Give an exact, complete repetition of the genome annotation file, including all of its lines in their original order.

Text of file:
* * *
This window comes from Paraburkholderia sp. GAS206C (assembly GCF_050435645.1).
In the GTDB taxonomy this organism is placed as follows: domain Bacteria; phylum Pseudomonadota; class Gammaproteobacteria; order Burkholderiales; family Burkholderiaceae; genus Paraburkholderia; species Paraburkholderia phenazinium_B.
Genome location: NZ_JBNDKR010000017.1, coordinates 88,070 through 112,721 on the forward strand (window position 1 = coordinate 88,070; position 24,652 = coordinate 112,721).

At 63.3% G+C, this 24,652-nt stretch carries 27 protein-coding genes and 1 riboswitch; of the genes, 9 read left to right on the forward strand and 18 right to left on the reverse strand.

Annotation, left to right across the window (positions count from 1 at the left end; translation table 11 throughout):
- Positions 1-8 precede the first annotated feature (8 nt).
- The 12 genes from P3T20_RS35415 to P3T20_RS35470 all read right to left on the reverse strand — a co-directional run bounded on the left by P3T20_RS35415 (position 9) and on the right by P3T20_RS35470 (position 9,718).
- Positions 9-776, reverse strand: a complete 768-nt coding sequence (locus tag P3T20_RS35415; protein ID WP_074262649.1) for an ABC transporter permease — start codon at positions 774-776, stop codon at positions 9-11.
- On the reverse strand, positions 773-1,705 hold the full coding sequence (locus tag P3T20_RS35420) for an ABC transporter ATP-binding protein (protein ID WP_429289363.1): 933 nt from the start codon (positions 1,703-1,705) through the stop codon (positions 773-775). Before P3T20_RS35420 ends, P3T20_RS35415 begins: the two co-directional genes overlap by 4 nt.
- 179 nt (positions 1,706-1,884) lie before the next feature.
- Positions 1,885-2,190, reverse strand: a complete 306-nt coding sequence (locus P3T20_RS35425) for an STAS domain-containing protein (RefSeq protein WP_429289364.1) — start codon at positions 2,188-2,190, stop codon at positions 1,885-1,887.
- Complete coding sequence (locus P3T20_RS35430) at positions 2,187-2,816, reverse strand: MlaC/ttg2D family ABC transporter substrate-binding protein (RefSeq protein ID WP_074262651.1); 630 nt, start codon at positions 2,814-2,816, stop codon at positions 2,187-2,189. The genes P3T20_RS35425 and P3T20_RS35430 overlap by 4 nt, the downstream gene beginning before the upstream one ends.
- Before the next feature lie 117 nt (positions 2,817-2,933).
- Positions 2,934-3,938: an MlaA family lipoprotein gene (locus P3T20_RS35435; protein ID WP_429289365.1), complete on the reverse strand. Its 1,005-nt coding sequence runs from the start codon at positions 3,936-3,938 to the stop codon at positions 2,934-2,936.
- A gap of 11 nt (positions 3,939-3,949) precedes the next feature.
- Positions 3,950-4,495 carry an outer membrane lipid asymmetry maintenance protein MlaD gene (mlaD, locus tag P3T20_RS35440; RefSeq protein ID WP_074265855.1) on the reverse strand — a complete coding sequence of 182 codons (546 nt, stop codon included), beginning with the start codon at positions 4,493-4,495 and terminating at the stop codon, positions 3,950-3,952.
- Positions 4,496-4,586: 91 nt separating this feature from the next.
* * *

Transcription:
This window comes from Paraburkholderia sp. GAS206C (assembly GCF_050435645.1).
In the GTDB taxonomy this organism is placed as follows: domain Bacteria; phylum Pseudomonadota; class Gammaproteobacteria; order Burkholderiales; family Burkholderiaceae; genus Paraburkholderia; species Paraburkholderia phenazinium_B.
Genome location: NZ_JBNDKR010000017.1, coordinates 88,070 through 112,721 on the forward strand (window position 1 = coordinate 88,070; position 24,652 = coordinate 112,721).

At 63.3% G+C, this 24,652-nt stretch carries 27 protein-coding genes and 1 riboswitch; of the genes, 9 read left to right on the forward strand and 18 right to left on the reverse strand.

Annotation, left to right across the window (positions count from 1 at the left end; translation table 11 throughout):
- Positions 1-8 precede the first annotated feature (8 nt).
- The 12 genes from P3T20_RS35415 to P3T20_RS35470 all read right to left on the reverse strand — a co-directional run bounded on the left by P3T20_RS35415 (position 9) and on the right by P3T20_RS35470 (position 9,718).
- Positions 9-776, reverse strand: a complete 768-nt coding sequence (locus tag P3T20_RS35415; protein ID WP_074262649.1) for an ABC transporter permease — start codon at positions 774-776, stop codon at positions 9-11.
- On the reverse strand, positions 773-1,705 hold the full coding sequence (locus tag P3T20_RS35420) for an ABC transporter ATP-binding protein (protein ID WP_429289363.1): 933 nt from the start codon (positions 1,703-1,705) through the stop codon (positions 773-775). Before P3T20_RS35420 ends, P3T20_RS35415 begins: the two co-directional genes overlap by 4 nt.
- 179 nt (positions 1,706-1,884) lie before the next feature.
- Positions 1,885-2,190, reverse strand: a complete 306-nt coding sequence (locus P3T20_RS35425) for an STAS domain-containing protein (RefSeq protein WP_429289364.1) — start codon at positions 2,188-2,190, stop codon at positions 1,885-1,887.
- Complete coding sequence (locus P3T20_RS35430) at positions 2,187-2,816, reverse strand: MlaC/ttg2D family ABC transporter substrate-binding protein (RefSeq protein ID WP_074262651.1); 630 nt, start codon at positions 2,814-2,816, stop codon at positions 2,187-2,189. The genes P3T20_RS35425 and P3T20_RS35430 overlap by 4 nt, the downstream gene beginning before the upstream one ends.
- Before the next feature lie 117 nt (positions 2,817-2,933).
- Positions 2,934-3,938: an MlaA family lipoprotein gene (locus P3T20_RS35435; protein ID WP_429289365.1), complete on the reverse strand. Its 1,005-nt coding sequence runs from the start codon at positions 3,936-3,938 to the stop codon at positions 2,934-2,936.
- A gap of 11 nt (positions 3,939-3,949) precedes the next feature.
- Positions 3,950-4,495 carry an outer membrane lipid asymmetry maintenance protein MlaD gene (mlaD, locus tag P3T20_RS35440; RefSeq protein ID WP_074265855.1) on the reverse strand — a complete coding sequence of 182 codons (546 nt, stop codon included), beginning with the start codon at positions 4,493-4,495 and terminating at the stop codon, positions 3,950-3,952.
- Positions 4,496-4,586: 91 nt separating this feature from the next.